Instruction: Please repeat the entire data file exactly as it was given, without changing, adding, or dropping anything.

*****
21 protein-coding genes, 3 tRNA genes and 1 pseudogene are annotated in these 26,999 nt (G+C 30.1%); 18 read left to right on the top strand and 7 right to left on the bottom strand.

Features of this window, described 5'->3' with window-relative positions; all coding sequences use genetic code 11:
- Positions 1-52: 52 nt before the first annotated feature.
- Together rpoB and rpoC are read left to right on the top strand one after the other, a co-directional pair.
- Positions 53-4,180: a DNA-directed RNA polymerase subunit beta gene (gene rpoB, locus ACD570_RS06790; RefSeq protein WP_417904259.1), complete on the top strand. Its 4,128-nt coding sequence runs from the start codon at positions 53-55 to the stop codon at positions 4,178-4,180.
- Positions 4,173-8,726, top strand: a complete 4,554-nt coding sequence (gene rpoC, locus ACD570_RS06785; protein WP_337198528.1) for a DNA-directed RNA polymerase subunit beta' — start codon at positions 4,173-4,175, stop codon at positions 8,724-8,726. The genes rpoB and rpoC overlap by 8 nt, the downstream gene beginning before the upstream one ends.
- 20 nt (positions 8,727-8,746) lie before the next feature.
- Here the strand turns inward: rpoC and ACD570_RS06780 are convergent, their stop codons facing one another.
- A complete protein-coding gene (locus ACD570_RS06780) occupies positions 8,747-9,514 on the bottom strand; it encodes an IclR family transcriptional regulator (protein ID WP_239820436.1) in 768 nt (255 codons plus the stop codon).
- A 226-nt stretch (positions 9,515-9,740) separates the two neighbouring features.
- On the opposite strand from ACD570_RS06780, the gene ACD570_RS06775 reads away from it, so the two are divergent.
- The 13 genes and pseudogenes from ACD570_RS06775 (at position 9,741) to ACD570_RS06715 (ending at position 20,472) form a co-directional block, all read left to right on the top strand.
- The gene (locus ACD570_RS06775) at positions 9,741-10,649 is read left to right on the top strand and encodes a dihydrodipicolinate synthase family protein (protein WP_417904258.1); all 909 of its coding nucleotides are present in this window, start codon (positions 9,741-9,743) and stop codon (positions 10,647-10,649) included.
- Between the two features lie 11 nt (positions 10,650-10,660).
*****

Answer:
21 protein-coding genes, 3 tRNA genes and 1 pseudogene are annotated in these 26,999 nt (G+C 30.1%); 18 read left to right on the top strand and 7 right to left on the bottom strand.

Features of this window, described 5'->3' with window-relative positions; all coding sequences use genetic code 11:
- Positions 1-52: 52 nt before the first annotated feature.
- Together rpoB and rpoC are read left to right on the top strand one after the other, a co-directional pair.
- Positions 53-4,180: a DNA-directed RNA polymerase subunit beta gene (gene rpoB, locus ACD570_RS06790; RefSeq protein WP_417904259.1), complete on the top strand. Its 4,128-nt coding sequence runs from the start codon at positions 53-55 to the stop codon at positions 4,178-4,180.
- Positions 4,173-8,726, top strand: a complete 4,554-nt coding sequence (gene rpoC, locus ACD570_RS06785; protein WP_337198528.1) for a DNA-directed RNA polymerase subunit beta' — start codon at positions 4,173-4,175, stop codon at positions 8,724-8,726. The genes rpoB and rpoC overlap by 8 nt, the downstream gene beginning before the upstream one ends.
- 20 nt (positions 8,727-8,746) lie before the next feature.
- Here the strand turns inward: rpoC and ACD570_RS06780 are convergent, their stop codons facing one another.
- A complete protein-coding gene (locus ACD570_RS06780) occupies positions 8,747-9,514 on the bottom strand; it encodes an IclR family transcriptional regulator (protein ID WP_239820436.1) in 768 nt (255 codons plus the stop codon).
- A 226-nt stretch (positions 9,515-9,740) separates the two neighbouring features.
- On the opposite strand from ACD570_RS06780, the gene ACD570_RS06775 reads away from it, so the two are divergent.
- The 13 genes and pseudogenes from ACD570_RS06775 (at position 9,741) to ACD570_RS06715 (ending at position 20,472) form a co-directional block, all read left to right on the top strand.
- The gene (locus ACD570_RS06775) at positions 9,741-10,649 is read left to right on the top strand and encodes a dihydrodipicolinate synthase family protein (protein WP_417904258.1); all 909 of its coding nucleotides are present in this window, start codon (positions 9,741-9,743) and stop codon (positions 10,647-10,649) included.
- Between the two features lie 11 nt (positions 10,650-10,660).